Hackers have developed a scary new piece of software that allows anyone to steal unsecure social network accounts (such as Facebook and Twitter) using a rooted Android phone. A rooted phone basically means a person has administrative access to their phone, which is not standard.
This software is called FaceNiff, and all a hacker has to do is download it onto their Android phone and activate it. After connecting to any nearby wifi network, they can steal any unsecure Facebook or Twitter accounts that are using the same network.
Session Hijacking and Session ID Cookies
Any hacker with the proper tools can intercept unencrypted session ID cookies from websites like Facebook as the cookies are transmitted over wifi networks. These cookies contain account login information. This is known as session hijacking. Here’s how it works: When you login to Facebook (or any other website in which you have a user account), the site assigns you a session ID. This session ID allows Facebook to remember who you are during all of your actions during that session (such as posting to a wall, making a status update, sending a message, etc.).
All FaceNiff has to do is to pick this session ID cookie out of the air, and then send back an action to Facebook (such as making a status update) with the same session ID.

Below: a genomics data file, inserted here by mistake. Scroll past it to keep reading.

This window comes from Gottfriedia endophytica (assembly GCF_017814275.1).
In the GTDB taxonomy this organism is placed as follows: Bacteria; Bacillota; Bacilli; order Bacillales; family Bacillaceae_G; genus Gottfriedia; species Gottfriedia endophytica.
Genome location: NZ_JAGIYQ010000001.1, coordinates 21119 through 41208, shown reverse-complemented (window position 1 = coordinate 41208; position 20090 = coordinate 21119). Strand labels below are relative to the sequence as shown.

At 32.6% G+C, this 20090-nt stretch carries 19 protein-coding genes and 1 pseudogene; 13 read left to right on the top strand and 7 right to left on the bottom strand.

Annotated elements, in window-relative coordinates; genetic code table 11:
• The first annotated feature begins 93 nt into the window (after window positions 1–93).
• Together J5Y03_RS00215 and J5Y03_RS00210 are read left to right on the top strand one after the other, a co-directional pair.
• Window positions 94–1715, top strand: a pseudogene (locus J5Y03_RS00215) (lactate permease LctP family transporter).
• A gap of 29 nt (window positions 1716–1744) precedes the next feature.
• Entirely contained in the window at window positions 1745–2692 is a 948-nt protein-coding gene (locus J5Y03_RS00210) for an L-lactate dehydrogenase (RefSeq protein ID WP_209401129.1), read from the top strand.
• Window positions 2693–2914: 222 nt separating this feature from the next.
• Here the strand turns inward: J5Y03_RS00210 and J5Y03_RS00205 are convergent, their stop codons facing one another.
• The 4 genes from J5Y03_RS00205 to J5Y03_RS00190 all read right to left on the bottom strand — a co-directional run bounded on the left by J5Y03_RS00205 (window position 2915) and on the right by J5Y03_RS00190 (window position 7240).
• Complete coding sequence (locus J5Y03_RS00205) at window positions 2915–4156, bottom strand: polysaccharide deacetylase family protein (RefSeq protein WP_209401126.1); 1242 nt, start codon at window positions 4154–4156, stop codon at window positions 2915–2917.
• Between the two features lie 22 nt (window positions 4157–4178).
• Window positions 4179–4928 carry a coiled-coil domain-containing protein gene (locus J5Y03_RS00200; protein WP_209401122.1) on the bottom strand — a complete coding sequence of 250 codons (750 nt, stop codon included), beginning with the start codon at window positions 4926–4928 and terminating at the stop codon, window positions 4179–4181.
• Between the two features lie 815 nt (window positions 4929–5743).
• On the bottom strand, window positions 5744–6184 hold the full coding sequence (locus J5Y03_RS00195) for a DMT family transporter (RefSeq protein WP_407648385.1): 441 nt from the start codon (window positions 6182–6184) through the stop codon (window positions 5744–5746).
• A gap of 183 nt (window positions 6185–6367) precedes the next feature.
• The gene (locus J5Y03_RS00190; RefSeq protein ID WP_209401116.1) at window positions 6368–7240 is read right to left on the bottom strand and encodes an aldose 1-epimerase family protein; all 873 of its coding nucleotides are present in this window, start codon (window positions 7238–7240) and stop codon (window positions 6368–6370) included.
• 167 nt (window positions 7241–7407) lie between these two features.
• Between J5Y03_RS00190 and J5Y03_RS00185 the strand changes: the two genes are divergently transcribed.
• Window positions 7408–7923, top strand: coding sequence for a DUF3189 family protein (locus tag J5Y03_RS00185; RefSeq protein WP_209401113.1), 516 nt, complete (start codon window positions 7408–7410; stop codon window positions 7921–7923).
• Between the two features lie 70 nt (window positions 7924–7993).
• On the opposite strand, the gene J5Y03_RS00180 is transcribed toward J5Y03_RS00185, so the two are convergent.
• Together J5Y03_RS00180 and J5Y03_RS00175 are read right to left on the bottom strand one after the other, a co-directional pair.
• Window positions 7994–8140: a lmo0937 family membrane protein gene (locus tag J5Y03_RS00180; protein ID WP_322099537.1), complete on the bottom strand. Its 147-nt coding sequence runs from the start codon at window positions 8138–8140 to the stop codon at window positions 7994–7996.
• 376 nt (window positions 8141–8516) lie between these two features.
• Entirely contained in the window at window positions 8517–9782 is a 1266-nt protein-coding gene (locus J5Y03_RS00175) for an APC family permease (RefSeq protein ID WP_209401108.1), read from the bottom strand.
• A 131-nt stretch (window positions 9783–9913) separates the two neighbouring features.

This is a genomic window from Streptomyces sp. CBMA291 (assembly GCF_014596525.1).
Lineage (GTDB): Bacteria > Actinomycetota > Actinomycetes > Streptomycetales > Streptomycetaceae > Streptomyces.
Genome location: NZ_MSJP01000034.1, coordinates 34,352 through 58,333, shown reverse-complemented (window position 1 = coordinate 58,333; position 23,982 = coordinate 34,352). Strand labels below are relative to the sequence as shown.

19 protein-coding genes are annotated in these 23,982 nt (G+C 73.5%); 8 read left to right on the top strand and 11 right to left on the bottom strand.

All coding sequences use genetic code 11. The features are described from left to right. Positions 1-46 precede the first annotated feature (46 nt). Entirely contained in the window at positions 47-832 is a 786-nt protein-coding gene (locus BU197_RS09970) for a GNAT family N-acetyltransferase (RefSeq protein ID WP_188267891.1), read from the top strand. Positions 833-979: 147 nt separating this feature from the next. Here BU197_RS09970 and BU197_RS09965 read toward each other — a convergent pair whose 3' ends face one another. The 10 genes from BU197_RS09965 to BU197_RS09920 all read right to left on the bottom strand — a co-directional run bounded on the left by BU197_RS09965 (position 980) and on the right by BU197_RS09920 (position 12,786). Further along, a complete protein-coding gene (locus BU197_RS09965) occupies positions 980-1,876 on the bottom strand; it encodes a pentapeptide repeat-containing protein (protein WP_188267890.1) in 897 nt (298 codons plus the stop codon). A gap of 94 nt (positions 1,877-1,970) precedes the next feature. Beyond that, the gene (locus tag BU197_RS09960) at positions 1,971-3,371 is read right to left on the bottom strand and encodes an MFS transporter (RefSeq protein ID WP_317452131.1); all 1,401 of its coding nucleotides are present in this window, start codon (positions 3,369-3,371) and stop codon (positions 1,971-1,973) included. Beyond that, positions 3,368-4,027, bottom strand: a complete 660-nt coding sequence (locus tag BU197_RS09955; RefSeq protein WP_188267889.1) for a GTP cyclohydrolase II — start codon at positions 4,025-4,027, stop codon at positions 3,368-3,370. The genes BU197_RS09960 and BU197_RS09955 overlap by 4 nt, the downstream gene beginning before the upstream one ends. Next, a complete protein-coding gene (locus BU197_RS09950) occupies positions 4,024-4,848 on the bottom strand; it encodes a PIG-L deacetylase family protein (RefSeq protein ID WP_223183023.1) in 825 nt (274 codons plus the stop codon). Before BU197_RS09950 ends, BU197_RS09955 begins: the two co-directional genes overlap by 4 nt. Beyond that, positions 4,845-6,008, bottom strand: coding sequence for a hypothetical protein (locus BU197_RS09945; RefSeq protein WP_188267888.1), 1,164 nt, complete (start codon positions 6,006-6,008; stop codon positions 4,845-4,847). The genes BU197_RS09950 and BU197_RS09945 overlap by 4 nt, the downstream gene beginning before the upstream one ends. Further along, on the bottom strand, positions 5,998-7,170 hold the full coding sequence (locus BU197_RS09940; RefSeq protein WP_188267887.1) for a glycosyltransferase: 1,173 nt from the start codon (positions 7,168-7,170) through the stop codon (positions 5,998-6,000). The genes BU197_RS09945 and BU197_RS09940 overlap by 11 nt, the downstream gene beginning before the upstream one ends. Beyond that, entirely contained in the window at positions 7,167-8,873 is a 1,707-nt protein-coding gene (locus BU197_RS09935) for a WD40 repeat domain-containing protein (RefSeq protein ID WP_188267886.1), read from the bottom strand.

Facebook has no way of knowing that this is not you, since the session ID cookies are identical.
How FaceNiff Works
FaceNiff displays the discovered identities on a sidebar and allows the hacker to instantly take on the login credentials of a user by simply double-clicking on the victim’s name.
Think of FaceNiff as Firesheep gone mobile — you may recall that Firesheep was released last year by a white hat hacker (meaning someone looking to exploit online vulnerabilities in order to get them fixed) to bring attention to this problem.
The main difference between Firesheep and FaceNiff is that Firesheep requires a computer. With FaceNiff, all you need is your phone, so it’s much more mobile.
In other words, hackers no longer have really know anything to steal your identity. They simply need to know how to download software to their phone and turn it on.
FaceNiff’s Achilles Heel: Virtual Private Networks
Luckily, there is something you can do to keep yourself safe from FaceNiff (and Firesheep, for that matter): use a virtual private network (VPN). While you can turn on secure browsing (or HTTPS) in Facebook and Twitter, this still leaves you exposed to other kinds of hacking attempts.
There are many other ways in which your private information can be compromised. The best way to protect your sensitive information is to use a VPN, like PRIVATE WiFi, which encrypts the data moving to and from your laptop. The encryption protects all your Internet communication from being intercepted by others in wifi hotspots.
By using a VPN, you can stop hacking software like FaceNiff dead in its tracks.